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'Fundamental fallacy' in Obama's plan to arm Syrian rebels?

Lawmakers of both parties expressed disbelief that the rebels will stick to the role the United States wants to carve out for them.
U.S. Secretary of Defense Chuck Hagel (L) and Chairman of the Joint Chiefs of Staff Gen. Martin Dempsey look at a map showing Islamic State ambition as they testify during the Senate Armed Services Committee hearing on U.S. policy toward Iraq and Syria and the threat posed by the Islamic State on Capitol Hill in Washington September 16, 2014.  REUTERS/Kevin Lamarque  (UNITED STATES - Tags: POLITICS MILITARY) - RTR46G9S

The Obama administration fleshed out its goals for US-trained Syrian rebels on Sept. 16, prompting bipartisan concerns even among some of the opposition fighters' biggest supporters on Capitol Hill.

Defense officials told lawmakers on the Senate Armed Services Committee that they were confident the rebel force would put its three-year war with Bashar al-Assad's forces on the back burner as the Syrian opposition focuses on battling the Islamic State (IS). They insisted that would prevent the US from getting sucked into Syria's civil war while creating an acceptable partner to combat IS inside its home base.

Sen. John McCain, R-Ariz., dismissed the notion as a "fundamental fallacy" of President Barack Obama's plan during a heated exchange wtith Joint Chiefs of Staff Martin Dempsey.

"It seems to me you're going to have to neutralize Bashar al-Assad's air assets if you're going to protect the people you are arming and training and sending in to fight," McCain insisted.

"What you're hearing us express is an [IS]-first strategy," Dempsey replied. "I don't think that we'll find ourselves in that situation given what we intend to do."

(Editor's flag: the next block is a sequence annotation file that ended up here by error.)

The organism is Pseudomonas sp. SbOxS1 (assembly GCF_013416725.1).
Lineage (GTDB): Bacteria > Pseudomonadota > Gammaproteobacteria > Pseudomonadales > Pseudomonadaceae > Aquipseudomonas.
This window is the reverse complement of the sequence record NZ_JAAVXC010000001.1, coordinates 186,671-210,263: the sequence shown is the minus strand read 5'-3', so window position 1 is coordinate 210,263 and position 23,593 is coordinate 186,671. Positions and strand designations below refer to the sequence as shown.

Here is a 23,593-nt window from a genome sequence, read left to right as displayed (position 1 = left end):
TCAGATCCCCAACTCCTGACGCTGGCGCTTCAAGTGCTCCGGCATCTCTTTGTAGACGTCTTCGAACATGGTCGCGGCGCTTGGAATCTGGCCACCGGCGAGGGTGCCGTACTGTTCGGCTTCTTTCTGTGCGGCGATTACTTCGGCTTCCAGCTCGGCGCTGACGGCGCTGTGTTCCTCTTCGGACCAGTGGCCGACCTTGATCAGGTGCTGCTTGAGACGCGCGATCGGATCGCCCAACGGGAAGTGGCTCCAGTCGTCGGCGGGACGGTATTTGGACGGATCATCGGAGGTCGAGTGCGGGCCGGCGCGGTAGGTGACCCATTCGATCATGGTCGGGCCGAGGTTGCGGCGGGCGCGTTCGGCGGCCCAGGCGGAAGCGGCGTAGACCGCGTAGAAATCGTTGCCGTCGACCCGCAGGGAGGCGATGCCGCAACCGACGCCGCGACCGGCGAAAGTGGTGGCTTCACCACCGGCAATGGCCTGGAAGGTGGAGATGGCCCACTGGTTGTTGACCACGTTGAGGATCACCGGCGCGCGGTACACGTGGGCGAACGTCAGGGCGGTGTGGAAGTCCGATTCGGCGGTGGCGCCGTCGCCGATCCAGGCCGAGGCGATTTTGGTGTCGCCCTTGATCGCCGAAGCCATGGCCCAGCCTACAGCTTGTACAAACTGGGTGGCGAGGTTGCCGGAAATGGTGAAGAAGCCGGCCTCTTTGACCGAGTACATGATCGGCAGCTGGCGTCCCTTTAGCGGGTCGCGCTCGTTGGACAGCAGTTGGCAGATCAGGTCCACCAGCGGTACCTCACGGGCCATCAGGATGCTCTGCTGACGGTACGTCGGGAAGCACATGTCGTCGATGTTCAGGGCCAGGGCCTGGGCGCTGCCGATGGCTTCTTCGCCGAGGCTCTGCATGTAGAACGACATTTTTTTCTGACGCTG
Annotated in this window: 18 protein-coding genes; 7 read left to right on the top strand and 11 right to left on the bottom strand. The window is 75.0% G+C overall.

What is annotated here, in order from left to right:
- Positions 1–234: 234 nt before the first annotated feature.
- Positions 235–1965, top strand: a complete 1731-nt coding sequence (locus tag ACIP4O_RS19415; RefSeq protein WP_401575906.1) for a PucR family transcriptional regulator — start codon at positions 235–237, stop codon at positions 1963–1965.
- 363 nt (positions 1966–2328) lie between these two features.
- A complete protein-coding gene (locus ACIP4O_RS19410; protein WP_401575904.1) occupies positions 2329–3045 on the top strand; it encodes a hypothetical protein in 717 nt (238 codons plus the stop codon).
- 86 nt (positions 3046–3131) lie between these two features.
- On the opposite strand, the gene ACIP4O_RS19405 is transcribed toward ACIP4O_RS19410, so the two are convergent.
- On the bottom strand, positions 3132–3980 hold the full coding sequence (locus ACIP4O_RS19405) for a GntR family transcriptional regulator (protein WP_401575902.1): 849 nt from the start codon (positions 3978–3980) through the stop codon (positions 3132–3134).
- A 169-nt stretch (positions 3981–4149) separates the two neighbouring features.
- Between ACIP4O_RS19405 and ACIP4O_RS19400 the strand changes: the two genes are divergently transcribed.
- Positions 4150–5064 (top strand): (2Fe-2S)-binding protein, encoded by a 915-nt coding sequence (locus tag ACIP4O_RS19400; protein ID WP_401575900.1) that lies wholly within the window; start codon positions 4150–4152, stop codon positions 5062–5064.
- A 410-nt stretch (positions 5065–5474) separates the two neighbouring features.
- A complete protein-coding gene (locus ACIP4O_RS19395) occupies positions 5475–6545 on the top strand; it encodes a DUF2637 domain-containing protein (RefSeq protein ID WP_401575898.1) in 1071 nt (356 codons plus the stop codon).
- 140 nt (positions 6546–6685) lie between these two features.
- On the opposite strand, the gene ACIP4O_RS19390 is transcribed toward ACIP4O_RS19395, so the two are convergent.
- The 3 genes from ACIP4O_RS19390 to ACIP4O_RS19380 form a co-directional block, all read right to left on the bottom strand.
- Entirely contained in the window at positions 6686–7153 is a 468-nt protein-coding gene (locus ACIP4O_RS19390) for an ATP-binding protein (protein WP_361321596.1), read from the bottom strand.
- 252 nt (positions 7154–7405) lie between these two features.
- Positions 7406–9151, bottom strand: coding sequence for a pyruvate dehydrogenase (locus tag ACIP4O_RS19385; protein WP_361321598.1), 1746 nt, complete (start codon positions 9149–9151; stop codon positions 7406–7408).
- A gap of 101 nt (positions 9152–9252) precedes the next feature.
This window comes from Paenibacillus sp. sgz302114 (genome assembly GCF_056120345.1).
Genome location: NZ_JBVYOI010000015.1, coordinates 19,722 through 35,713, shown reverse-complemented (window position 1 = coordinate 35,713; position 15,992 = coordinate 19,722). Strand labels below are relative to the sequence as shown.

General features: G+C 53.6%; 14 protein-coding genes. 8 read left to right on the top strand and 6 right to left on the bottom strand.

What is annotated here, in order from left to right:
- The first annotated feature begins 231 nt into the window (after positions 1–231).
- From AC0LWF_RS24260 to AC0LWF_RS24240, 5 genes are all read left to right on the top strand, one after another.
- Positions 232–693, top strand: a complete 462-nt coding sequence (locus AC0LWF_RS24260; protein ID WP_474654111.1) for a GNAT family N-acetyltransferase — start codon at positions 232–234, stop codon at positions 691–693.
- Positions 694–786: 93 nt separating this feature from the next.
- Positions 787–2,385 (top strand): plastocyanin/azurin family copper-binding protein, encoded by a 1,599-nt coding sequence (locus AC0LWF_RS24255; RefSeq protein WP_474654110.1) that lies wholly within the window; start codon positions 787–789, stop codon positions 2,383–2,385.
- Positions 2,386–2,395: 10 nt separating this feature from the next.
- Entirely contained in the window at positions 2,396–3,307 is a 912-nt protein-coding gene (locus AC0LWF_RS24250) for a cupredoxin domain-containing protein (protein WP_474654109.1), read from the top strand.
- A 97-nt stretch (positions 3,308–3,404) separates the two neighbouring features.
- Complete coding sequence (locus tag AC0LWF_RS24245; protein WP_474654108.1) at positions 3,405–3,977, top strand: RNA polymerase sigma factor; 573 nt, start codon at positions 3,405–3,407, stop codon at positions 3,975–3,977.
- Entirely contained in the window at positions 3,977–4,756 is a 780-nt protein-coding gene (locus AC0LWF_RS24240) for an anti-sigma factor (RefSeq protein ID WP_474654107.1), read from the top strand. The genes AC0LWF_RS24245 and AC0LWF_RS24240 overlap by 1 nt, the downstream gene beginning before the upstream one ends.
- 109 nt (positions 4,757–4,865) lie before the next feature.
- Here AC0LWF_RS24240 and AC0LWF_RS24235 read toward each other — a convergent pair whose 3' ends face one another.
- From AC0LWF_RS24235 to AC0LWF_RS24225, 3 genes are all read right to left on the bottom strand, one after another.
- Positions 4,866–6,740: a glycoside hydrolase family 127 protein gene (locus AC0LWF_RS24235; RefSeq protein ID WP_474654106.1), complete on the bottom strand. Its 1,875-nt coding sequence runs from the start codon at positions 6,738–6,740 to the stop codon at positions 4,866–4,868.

McCain expressed disbelief.

"You don't think the Free Syrian Army is going to fight against Bashar [al-] Assad, who has been decimating them?" he said. "You think these people you're training will only go back to fight against [IS]? Do you really believe that, chairman?"

"What I believe, senator, is that if we train them and develop a military chain of command linked to a political structure, we can establish objectives that defer that challenge into the future," Dempsey replied. "We do not have to deal with it."

"That is a fundamental misunderstanding of the entire concept and motivation of the Free Syrian Army," McCain retorted. "It is Bashar [al-] Assad who has killed many more of them than [IS]. And for us to say that we are going to go in and help train and equip these people only to fight against [IS] — you're not going to get many recruits, general, I guarantee you that. It's a fundamental fallacy in everything you are presenting today."

The Obama administration has ruled out cooperating with Assad or his main backer, Iran, as a way to get Sunni countries such as Saudi Arabia on board a united coalition against IS. The White House also wants to avoid a conflict with Assad, however, even though Hagel hinted that the United States may be willing to defend the rebel troops it trains.

"They will defend themselves" if attacked by Assad, Hagel told McCain. "We will help them and we will support them. Any attack on those that we have trained and are supporting us, we will help them."

The House is scheduled to vote on the authorization as an amendment to a short-term spending bill on Sept. 17. It's expected to pass, with the Senate taking up the bill perhaps as early as Sept. 18 before heading out until after the midterm elections.

Dempsey and Defense Secretary Chuck Hagel said the $500 million mission aimed to train and equip slightly more than 5,000 vetted rebels within one year. The program would be hosted and partly paid for by Saudi Arabia and aims to create a fighting force inside Syria, where two-thirds of IS' estimated 31,000 fighters are believed to be.